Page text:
Mazony, Vulgano, and Rowuk-syllables 2...

Discussion in 'Trumpet Discussion' started by crowmadic, May 31, 2007.

  1. crowmadic

    crowmadic Mezzo Piano User

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    As you see I've added a new partner to the law firm. I'm repeating my reply from an earlier Thread for gauranteed attention. In reference to vowles and syllables. I feel compelled to push the question further for my better understanding. Do the law partners and others indicate that vowels and syllables are formed or said in the mouth cavity when executing a note on the horn? If so, does each syllable/vowel match a specific note, or, is it more intuitive like "scat" singing?
     
  2. rowuk

    rowuk Moderator Staff Member

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    Crowmadic,
    the "vowels" are actually just a sneeky way of positioning the tongue in the oral cavity without thinking about it. Anything with an "ee" in it has the tongue high and leads to a smaller oral cavity. Manny's "tooh" keeps the tongue low = bigger oral cavity = bigger sound.
    I do not conciously think about tongue position and try to keep my students from doing so. We practice the tooh, taaw, teeh stuff in the context of color of sound. Once the concept sinks in, I just talk color. A lead trumpet sound needs to be brighter, that brings us to "teeh" which just happens to make the high register easier too(h).......
    The strength of the attack is affected by a T, K, D, G, L, R consonant. We can also STOP the tone with the same consonants - especially when playing staccato.
    All vowels and consonants can apply to all registers in the context of having the right "sound".
    I don't think that I change between tooh and teeh when playing some musical line as the sound concept generally stays consistent within a piece. In the Symphonic Dances from West Side Story there is a section for D-Trumpet though, where "teeh" fits alot better than the "tooh" that I use on the Bb parts before and afterwards. It is a real big band sound that I picture for those couple of bars.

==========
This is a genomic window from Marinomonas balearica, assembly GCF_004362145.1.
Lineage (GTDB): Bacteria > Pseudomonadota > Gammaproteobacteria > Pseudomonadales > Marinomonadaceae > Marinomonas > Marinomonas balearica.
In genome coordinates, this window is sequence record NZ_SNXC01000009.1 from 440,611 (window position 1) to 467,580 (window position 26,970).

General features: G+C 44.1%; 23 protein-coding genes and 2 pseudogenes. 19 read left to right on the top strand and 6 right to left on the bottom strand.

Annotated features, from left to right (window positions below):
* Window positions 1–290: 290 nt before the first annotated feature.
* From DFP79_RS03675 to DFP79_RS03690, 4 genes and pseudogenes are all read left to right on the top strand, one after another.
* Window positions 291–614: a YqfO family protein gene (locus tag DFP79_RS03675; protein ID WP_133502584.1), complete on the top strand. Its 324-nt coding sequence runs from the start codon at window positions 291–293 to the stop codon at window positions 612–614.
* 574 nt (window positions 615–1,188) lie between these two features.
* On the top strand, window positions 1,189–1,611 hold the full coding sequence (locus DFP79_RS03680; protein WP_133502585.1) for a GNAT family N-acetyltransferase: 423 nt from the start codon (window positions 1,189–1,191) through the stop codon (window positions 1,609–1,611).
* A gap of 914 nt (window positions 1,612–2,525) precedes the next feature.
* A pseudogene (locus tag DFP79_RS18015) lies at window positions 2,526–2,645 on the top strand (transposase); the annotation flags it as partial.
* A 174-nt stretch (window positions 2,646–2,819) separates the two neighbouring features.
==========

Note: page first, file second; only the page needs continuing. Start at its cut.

So that is probably tooh much. Yooh get the idea!
    I will make myself a cup of teeh now and taawk to my wife.
     
    Last edited: May 31, 2007
  3. Vulgano Brother

    Vulgano Brother Moderator Staff Member

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    The tongue is a ugly, big long piece of meat and it starts way down in our throat--we can have one part of it forming "ooh" while the other forms "eeh." Our tongue is often the culprit when our throat closes off. This is why we are counseled to think "ooh" and "aah" and keep our spines straight in order to keep the airways open.

    The pitch of any given note is the product of airspeed and lip tension. Airspeed comes from "the blow," and the tongue can act like... uhh...the flaps on an airplane wing, speeding it up and slowing it down a tad. We can point a small plane straight up, but if the thrust isn't there we'll not enter the stratosphere. Bad analogy, I know, but this is pretty mysterious stuff we're talking about.

    To continue the bad analogy section, whistle a tone with "ooh." Now whistle thirds (like c,e,c,e) keeping that "ooh" feeling going, and notice what the tongue does. This is sort of kind of like what we do--playing the trumpet is not whistling down the leadpipe!

    Hope this helps!
     
  4. Veldkamp

    Veldkamp Piano User

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    I don't think the tongue adds anything positive to the sound. If you keep it in a 'teeh' position you only put an obstacle in the way of the airstream. I think that's why Manny (or Arnold Jacobs) say to keep the tongue in a low relaxed position like the 'tooh' vowel. When the airstream has a free path the sound will always sound better in my view. Why create an obstruction in your mouth so you have to do more with longues/abdomen to create more pressure to compensate?

    Different sound colors are a result of different tensions/contractions in the lip muscles. Thomas Moore wrote an article about it: